These are good times to be a member of Minnesota's tiny Shakopee Mdewakanton Sioux Community. The federally recognized Indian tribe runs the highly profitable Mystic Lake Casino just outside Minneapolis, and Elizabeth Walker, a vice president of McGuire Woods Consulting, says that translates into a payout of about $840,000 a year to each of the tribe's 275 members.
Sounds great, but Winifred Freezor and Cecilia St. Pierre think that their once- impoverished tribe has grown too rapidly as the casino profits mushroomed. Back in 1969, there were only 33 enrolled members.
The two Minneapolis women hired McGuire Woods, the lobbying subsidiary of a Richmond law firm, to take their complaint over the tribe's "adoption" policy before the Bureau of Indian Affairs and lawmakers in Washington. They contend the tribe has been admitting too many people with questionable ties to the tribe.
"It's all about money," says Walker.
Tribal spokesman William Hardaker disagrees. He says the tribe has a "narrow" adoption policy that has been endorsed by federal officials. The issue should be resolved "within the tribe. Nowhere else," he says.
Pardon Me, Do You Have Any Import Duties?
Is Uncle Sam about to spurn all those fancy Dijon mustards?
Not if DCS Group senior vice president Joseph Duggan, once a speech writer for President Bush, has his way. DCS recently was hired by the Federation des Industries Condimentaires de France--the French mustard makers--to lobby against a threat by U.S. trade officials to slap heavy import duties on their mustards.
Duggan says it's all part of a battle over U.S. beef imports to the European Union, with the United States threatening to retaliate against mustard and other French products. He notes that the fight could hurt the biggest mustard distributor in France, which also happens to be the biggest importer of Tabasco sauce, all made down in Louisiana.
DCS has enlisted Tabasco maker Paul C.P. McIlhenny and a number of French chefs from the D.C. area to sign on to his mustard protest.
A self-professed Francophile, Duggan says it the first time he has registered to lobby and he's delighted. "It's a good thing. I've finally got something I can sink my teeth into," he says.
Oh yes, Duggan adds, Grey Poupon, the most widely known "French" mustard on this side of the Atlantic, is not threatened because it's a Nabisco product made for years in the United States according to an old French recipe.
Patton Boggs, which has represented the Charles E. Smith Cos., one of the big landlords of the federal bureaucracy, has picked up another big governmental landlord, Laszlo N. Tauber, M.D., and Associates of Bethesda. Jeffrey L. Turner and Edward J. Newberry, partners at the law and lobbying firm, say they have been asked to help Tauber renegotiate some of his leases with the General Services Administration.
Trail of the Century
Also at Patton Boggs, Thomas C. Downs, an associate at the firm and an aide to former representative George J. Hochbrueckner (D-N.Y.), is on the trail to find more money for the region. He's working for Potomac Heritage Partnership, which wants Congress to give the National Park Service money for a National Scenic Trail along the Potomac River. That's something that was supposed to happen after President Reagan signed legislation in 1983 for 20 such trails.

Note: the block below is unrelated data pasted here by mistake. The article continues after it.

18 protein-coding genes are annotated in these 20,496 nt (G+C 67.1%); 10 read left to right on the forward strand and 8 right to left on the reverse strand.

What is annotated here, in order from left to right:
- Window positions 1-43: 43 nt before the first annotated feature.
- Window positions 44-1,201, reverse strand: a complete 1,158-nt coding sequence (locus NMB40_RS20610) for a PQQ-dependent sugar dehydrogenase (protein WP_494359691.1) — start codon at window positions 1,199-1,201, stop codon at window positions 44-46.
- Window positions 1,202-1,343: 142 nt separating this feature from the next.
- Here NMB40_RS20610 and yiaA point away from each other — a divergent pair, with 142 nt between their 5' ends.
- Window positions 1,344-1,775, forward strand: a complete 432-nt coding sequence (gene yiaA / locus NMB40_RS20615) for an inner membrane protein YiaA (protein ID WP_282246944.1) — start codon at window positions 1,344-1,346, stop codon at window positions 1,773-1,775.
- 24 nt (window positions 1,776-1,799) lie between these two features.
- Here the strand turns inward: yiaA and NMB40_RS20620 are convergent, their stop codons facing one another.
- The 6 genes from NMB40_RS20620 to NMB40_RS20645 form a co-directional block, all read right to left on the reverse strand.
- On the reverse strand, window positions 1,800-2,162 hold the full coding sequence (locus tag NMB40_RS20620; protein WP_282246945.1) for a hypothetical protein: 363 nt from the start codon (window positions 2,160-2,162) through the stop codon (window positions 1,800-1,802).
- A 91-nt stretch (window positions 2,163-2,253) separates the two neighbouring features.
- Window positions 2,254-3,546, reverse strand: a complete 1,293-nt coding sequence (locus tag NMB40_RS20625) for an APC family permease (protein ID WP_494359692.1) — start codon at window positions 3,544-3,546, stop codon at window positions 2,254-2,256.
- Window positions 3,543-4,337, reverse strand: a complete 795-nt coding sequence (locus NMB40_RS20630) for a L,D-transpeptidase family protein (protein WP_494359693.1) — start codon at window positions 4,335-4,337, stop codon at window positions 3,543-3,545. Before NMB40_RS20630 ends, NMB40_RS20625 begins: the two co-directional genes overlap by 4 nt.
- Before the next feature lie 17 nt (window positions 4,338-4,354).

But the Potomac trail has never been funded, so several groups, including Friends of the Potomac, the American Hiking Society and the Northern Virginia Regional Planning District, hope to pressure Congress to come up with the funding for a trail that would be much more extensive than the C&O Canal along the eastern side of the river.
When Subpoena Talks, Oracle Listens
California's Oracle Corp. has turned to Mayer, Brown & Platt for help with antitrust policy. The big software company from Redwood City says it needed the law firm's legislative advice and help in answering subpoenas in the big Microsoft antitrust trial. "As my CEO would say, we would cherish the day that we would have a problem with the Justice Department because that would indicate we have a bigger market share than we have," said Ken Glueck, Oracle's senior director of government affairs.
The Revolving Door
Robert Hoopes, senior manager of political information for MCI Worldwide and a former aide to Sen. Joseph R. Biden Jr. (D-Del.), has left the big communications company to join BSMG Worldwide as a senior managing director.
Ray Cole, former state director for Sen. Richard C. Shelby (R-Ala.), has joined Van Scoyoc Associates and taken several Alabama clients with him. Among them: Miltec and Time Domain Inc. of Huntsville, the Alabama Water and Wastewater Institute of Montgomery and the Montgomery Chamber of Commerce.
John Bliss, formerly a Republican chief counsel on a Senate Judiciary subcommittee and most recently president of the International Anti-Counterfeiting Coalition, has joined Higgins, McGovern & Smith as a partner.
Frederick D. McClure, a special assistant to President Bush for legislative affairs, is returning to Washington on a part-time basis. Currently working for Public Strategies Inc. in Dallas, he'll now split his duties with the firm's Washington office.
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